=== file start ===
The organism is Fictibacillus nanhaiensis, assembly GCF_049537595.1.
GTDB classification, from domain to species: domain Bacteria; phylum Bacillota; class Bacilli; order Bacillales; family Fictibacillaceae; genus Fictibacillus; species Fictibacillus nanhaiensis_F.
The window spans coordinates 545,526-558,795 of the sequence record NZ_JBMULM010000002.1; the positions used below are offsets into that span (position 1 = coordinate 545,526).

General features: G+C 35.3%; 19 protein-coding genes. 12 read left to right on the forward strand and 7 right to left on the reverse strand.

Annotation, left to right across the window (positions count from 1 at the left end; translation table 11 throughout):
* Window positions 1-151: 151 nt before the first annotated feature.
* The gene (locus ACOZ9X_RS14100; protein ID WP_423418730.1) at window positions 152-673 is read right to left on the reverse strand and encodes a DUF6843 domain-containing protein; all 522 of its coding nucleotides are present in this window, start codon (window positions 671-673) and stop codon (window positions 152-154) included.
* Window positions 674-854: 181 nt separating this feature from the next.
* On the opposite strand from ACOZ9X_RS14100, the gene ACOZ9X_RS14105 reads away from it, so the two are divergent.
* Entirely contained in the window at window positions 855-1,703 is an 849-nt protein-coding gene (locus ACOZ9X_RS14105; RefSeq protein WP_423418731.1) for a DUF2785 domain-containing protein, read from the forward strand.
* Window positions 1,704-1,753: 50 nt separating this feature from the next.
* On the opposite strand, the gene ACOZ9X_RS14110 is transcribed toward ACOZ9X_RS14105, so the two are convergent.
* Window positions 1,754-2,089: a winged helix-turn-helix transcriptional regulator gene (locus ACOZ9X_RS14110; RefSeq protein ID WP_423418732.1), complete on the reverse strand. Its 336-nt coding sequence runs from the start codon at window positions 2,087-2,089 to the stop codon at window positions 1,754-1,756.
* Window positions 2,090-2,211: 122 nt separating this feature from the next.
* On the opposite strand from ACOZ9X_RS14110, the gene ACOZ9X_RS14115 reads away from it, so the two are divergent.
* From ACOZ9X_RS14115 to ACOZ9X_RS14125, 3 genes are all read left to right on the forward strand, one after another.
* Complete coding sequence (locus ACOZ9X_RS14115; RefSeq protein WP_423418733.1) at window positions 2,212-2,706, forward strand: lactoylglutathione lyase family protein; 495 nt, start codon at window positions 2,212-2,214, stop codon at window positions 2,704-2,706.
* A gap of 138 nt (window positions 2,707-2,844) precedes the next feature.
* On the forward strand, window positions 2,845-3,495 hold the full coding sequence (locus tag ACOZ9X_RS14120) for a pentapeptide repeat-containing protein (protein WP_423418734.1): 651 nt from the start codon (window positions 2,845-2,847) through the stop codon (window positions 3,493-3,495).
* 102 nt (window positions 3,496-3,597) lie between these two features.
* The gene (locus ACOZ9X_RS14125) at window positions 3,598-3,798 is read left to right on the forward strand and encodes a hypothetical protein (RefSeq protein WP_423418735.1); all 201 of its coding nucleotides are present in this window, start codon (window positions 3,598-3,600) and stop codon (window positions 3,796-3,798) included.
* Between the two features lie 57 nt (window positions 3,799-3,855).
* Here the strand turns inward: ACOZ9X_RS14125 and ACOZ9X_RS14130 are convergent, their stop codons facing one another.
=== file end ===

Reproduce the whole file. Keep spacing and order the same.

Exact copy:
The organism is Fictibacillus nanhaiensis, assembly GCF_049537595.1.
GTDB classification, from domain to species: domain Bacteria; phylum Bacillota; class Bacilli; order Bacillales; family Fictibacillaceae; genus Fictibacillus; species Fictibacillus nanhaiensis_F.
The window spans coordinates 545,526-558,795 of the sequence record NZ_JBMULM010000002.1; the positions used below are offsets into that span (position 1 = coordinate 545,526).

General features: G+C 35.3%; 19 protein-coding genes. 12 read left to right on the forward strand and 7 right to left on the reverse strand.

Annotation, left to right across the window (positions count from 1 at the left end; translation table 11 throughout):
* Window positions 1-151: 151 nt before the first annotated feature.
* The gene (locus ACOZ9X_RS14100; protein ID WP_423418730.1) at window positions 152-673 is read right to left on the reverse strand and encodes a DUF6843 domain-containing protein; all 522 of its coding nucleotides are present in this window, start codon (window positions 671-673) and stop codon (window positions 152-154) included.
* Window positions 674-854: 181 nt separating this feature from the next.
* On the opposite strand from ACOZ9X_RS14100, the gene ACOZ9X_RS14105 reads away from it, so the two are divergent.
* Entirely contained in the window at window positions 855-1,703 is an 849-nt protein-coding gene (locus ACOZ9X_RS14105; RefSeq protein WP_423418731.1) for a DUF2785 domain-containing protein, read from the forward strand.
* Window positions 1,704-1,753: 50 nt separating this feature from the next.
* On the opposite strand, the gene ACOZ9X_RS14110 is transcribed toward ACOZ9X_RS14105, so the two are convergent.
* Window positions 1,754-2,089: a winged helix-turn-helix transcriptional regulator gene (locus ACOZ9X_RS14110; RefSeq protein ID WP_423418732.1), complete on the reverse strand. Its 336-nt coding sequence runs from the start codon at window positions 2,087-2,089 to the stop codon at window positions 1,754-1,756.
* Window positions 2,090-2,211: 122 nt separating this feature from the next.
* On the opposite strand from ACOZ9X_RS14110, the gene ACOZ9X_RS14115 reads away from it, so the two are divergent.
* From ACOZ9X_RS14115 to ACOZ9X_RS14125, 3 genes are all read left to right on the forward strand, one after another.
* Complete coding sequence (locus ACOZ9X_RS14115; RefSeq protein WP_423418733.1) at window positions 2,212-2,706, forward strand: lactoylglutathione lyase family protein; 495 nt, start codon at window positions 2,212-2,214, stop codon at window positions 2,704-2,706.
* A gap of 138 nt (window positions 2,707-2,844) precedes the next feature.
* On the forward strand, window positions 2,845-3,495 hold the full coding sequence (locus tag ACOZ9X_RS14120) for a pentapeptide repeat-containing protein (protein WP_423418734.1): 651 nt from the start codon (window positions 2,845-2,847) through the stop codon (window positions 3,493-3,495).
* 102 nt (window positions 3,496-3,597) lie between these two features.
* The gene (locus ACOZ9X_RS14125) at window positions 3,598-3,798 is read left to right on the forward strand and encodes a hypothetical protein (RefSeq protein WP_423418735.1); all 201 of its coding nucleotides are present in this window, start codon (window positions 3,598-3,600) and stop codon (window positions 3,796-3,798) included.
* Between the two features lie 57 nt (window positions 3,799-3,855).
* Here the strand turns inward: ACOZ9X_RS14125 and ACOZ9X_RS14130 are convergent, their stop codons facing one another.